Holly Bock

Tuesday, Nov. 14, 2017

With nod to roots, developers plan to retrofit Park Central Mall into modern cool

PHOENIX – When Park Central Mall opened in 1957, the cars packed into the parking lot had fins, Elvis Presley’s “Jailhouse Rock” was on the radio and shoppers were riding the escalators at a gleaming, two-story Goldwater’s department store, founded by the family of the man who would run for president seven years later.

The mall was two miles from downtown, perched on the edge of Phoenix, a city of about 100,000, and rose to a success that belied the naysayers who had claimed people would never travel that far.

About 1.5 million people later, the shine on the once-vaunted mall has dulled, its anchor tenants long gone, with the gravitational pull of retail rippling to the edges of one of the nation’s largest metro areas and onto the web.

Developers and Phoenix planners are plotting a comeback. They dream of transforming the state’s oldest mall into creative work spaces, more restaurants and shops.

One day, very soon, they say, Park Central will draw crowds again.

“I think it’s going to turn into the hip, cool new place to hang out,” said Christine Mackay, with the city of Phoenix.  

Once upon a time, a hip place to hang out

Goldwater’s, owned by the family of Republican Sen. Barry Goldwater ,  Diamond’s , and J.J. Newberry’s were anchors for the mall, according to Labelscar, a retail history blog.

“For a time, Park Central was the center of the Phoenix retail scene . During the 1960s, a number of new high-rise office and apartment buildings sprang up in the immediate vicinity of the mall, pulling the city’s center of gravity north and quickly becoming the de facto ‘city center’ of Phoenix,” Labelscar said in a 2011 post.

But as the population grew and expanded in the Valley, the luster wore off.

“The Midtown neighborhood came to be seen as slightly tired and inconvenient,” Labelscar wrote, replacing Goldwater’s and Diamond’s with Robinson’s and Dillard’s. “By the end of the 1980s, Park Central was failing, losing many of its tenants to other, newer locations, and to enclosed, climate-controlled centers. JCPenney and Dillard’s were the last of the anchors to leave, gone from the mall by the mid-1990s.”

Development has grown in the area now known as Midtown. But Mackay, Phoenix’s director of community and economic development, said it’s as if the mall at Osborn Road and Central Avenue is the hole in the middle of a donut: as office high rises, condos and restaurants that rose nearby Park Central remained stagnant.

Restaurant chains are among the businesses now at Park Central Mall. (Photo by Michelle Minahen/Cronkite News)

“It became the hub of the community, the gathering place, the place where people met and where business got done and over the years the mall was extremely successful as a real estate and shopping mecca,” said developer Sharon Harper. “Over these past few years it has sat rather dormant as the rest of the city has grown up around it.”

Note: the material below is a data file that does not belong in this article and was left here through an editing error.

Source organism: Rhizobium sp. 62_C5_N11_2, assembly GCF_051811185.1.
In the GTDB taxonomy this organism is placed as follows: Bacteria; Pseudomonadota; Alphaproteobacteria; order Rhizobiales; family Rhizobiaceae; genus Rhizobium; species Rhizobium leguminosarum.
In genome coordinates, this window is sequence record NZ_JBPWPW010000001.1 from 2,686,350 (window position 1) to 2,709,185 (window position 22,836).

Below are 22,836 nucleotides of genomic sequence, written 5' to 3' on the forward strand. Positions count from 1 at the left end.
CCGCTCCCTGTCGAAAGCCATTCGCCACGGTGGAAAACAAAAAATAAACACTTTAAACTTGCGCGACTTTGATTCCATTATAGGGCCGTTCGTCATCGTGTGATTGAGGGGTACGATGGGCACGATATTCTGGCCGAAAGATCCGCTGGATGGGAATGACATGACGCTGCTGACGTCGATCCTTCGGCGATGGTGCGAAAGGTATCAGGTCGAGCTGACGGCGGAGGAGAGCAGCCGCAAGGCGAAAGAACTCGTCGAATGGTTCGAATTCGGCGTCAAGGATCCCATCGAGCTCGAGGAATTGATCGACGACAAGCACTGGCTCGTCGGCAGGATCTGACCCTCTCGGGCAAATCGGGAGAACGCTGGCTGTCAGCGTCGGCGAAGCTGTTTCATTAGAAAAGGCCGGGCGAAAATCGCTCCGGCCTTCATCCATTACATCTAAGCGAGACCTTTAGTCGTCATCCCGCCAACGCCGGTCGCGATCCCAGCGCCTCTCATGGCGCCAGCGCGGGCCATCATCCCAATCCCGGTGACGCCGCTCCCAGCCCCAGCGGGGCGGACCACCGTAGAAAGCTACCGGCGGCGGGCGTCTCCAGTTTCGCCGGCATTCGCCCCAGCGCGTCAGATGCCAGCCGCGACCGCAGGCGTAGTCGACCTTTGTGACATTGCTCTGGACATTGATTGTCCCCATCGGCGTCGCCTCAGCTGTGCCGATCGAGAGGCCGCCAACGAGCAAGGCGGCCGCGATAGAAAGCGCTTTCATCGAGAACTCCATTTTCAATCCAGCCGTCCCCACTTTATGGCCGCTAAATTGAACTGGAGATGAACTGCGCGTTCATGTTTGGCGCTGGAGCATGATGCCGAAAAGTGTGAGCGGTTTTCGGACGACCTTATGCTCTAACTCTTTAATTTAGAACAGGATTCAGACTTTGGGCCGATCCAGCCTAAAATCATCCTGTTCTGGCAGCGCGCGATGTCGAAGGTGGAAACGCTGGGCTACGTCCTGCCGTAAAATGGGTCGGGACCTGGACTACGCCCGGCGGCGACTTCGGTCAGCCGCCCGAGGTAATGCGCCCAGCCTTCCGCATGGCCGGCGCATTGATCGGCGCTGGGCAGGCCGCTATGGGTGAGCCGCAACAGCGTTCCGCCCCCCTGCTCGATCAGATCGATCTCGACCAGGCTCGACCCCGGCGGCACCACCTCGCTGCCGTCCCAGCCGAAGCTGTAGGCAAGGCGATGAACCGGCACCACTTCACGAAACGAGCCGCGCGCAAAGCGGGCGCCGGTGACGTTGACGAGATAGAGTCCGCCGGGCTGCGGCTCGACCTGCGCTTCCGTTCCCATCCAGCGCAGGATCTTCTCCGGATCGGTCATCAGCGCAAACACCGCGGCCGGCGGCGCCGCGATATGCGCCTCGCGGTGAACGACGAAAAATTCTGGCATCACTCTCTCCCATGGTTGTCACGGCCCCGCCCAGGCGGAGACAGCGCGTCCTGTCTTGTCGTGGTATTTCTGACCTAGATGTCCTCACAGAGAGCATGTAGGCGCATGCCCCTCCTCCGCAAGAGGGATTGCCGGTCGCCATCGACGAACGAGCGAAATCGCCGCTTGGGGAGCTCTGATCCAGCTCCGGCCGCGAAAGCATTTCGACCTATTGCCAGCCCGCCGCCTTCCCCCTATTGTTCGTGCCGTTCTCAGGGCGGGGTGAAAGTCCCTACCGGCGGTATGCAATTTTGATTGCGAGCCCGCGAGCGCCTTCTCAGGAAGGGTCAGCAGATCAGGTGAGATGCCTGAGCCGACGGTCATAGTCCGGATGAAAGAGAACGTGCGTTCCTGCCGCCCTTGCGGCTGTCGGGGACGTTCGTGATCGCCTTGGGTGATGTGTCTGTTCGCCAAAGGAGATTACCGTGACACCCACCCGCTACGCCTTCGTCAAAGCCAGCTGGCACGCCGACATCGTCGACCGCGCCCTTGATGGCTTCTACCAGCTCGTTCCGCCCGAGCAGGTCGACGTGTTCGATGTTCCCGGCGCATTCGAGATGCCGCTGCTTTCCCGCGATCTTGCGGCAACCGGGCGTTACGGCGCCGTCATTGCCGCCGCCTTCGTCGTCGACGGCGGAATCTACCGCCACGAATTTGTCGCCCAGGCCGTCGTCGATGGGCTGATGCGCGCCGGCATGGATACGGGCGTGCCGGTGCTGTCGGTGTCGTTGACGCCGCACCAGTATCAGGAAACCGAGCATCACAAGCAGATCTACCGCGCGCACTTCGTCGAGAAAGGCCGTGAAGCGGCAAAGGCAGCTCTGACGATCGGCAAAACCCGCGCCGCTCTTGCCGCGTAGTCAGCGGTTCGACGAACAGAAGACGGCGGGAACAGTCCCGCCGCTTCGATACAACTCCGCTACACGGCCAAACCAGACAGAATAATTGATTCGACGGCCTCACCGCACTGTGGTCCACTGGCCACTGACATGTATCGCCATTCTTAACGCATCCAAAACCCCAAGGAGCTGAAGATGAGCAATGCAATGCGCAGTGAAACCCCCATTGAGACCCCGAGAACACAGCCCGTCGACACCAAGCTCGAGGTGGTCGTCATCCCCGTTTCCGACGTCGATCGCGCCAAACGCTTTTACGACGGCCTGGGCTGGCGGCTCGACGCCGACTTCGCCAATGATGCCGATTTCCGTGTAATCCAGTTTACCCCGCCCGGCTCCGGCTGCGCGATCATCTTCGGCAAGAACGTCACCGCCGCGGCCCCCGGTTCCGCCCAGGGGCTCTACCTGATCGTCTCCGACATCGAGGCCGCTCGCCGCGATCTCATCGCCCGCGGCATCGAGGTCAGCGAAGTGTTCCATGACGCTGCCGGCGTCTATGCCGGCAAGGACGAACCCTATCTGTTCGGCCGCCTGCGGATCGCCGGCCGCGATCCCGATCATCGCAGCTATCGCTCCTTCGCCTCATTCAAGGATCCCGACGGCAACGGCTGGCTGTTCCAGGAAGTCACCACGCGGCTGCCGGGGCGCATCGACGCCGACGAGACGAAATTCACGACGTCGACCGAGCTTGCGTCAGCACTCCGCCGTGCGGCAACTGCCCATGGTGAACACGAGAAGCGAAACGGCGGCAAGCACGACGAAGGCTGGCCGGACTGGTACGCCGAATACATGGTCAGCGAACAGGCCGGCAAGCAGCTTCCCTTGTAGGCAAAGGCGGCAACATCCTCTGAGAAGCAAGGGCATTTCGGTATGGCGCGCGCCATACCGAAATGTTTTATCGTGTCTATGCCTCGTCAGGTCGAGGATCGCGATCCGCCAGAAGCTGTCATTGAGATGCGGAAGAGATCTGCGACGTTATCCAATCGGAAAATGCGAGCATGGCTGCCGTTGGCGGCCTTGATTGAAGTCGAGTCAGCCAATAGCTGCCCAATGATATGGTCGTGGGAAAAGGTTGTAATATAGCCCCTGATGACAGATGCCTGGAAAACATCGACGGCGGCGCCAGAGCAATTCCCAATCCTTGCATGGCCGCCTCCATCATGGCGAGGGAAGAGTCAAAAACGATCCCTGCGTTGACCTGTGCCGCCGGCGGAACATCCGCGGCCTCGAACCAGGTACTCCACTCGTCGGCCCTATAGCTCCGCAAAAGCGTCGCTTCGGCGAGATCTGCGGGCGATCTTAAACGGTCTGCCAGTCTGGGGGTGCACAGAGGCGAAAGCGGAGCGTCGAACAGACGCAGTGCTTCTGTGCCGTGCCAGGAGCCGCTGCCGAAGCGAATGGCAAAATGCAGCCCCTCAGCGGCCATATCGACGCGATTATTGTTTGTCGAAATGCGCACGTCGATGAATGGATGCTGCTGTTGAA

The mall now houses a few businesses, including a shoe repair shop and jewelry store, and chain restaurants such as Fired Pie, Jimmy John’s and Jamba Juice.

On a recent afternoon, only a handful of people, dressed in work clothes, were at Park Central.

“It feels like a dead spot. When you get there nothing really happens,” Mackay said.

Making Park Central cool again?

Developers said Park Central Mall will be refurbished to give a funky, open-air look to draw shoppers, diners and small business owners. (Rendering courtesy of richard+bauer architecture)

Harper, chief executive of Plaza Companies, said the Plaza and Holualoa real estate firms bought the 46-acre mall with hopes of turning it into a multi-purpose paradise.

“We will be creating a number of indoor-outdoor spaces where people can gather, where they can connect, where they can meet to talk about business opportunities to enjoy the environment,” Harper said.

The mall will be designed to retain a retro feel.

Developers will be “transforming it to the 21st century but recognizing what it once was, appreciating what it once was, and celebrating that in a new way,” she said.

Harper said one idea is to pay homage to the mall’s roots.

“In the basement of Park Central we found a treasure trove with all this history. Some of the signage and iconic logos that were used, we want to bring that back whether it’s with artists, with a mural or in different ways to preserve that,” Harper said.

A shaded outdoor walkway will greet shoppers, dine-in restaurants will have outdoor seating, and stores and office will feature wide, rolling garage doors, Mackay and Harper said. They want the mall to have an open air, energetic vibe.

Expect things like a martini bar, Mackay said.

By summer, expect “shaded outdoor landing space with cool restaurants,” Mackay said.

But, for the vision to happen, the mall needs new tenants. Even as malls across the country are losing ground, Park Central joins other Arizona malls like Arizona Center and Scottsdale Fashion Square that are refurbishing designs and polishing off new attractions to lure the public.

Mackay said the city and developers are in talks with potential tenants. They did not provide specific names but said they had an eye out for entrepreneurs for the office spaces.

“I think those tenants are going to be very creative tenants, probably software development, software design, web design. You’re going to see probably creative architectural and engineering type firms. You’re going to see some big startups that have come out of their first generation space and are looking for their next landing space,” she said.

By fall 2018, Mackay and Harper said, the mall will have plenty of tenants and, hopefully, the crowds to match.

“Park Central will once again be the glorious hub it once was,” Harper said.

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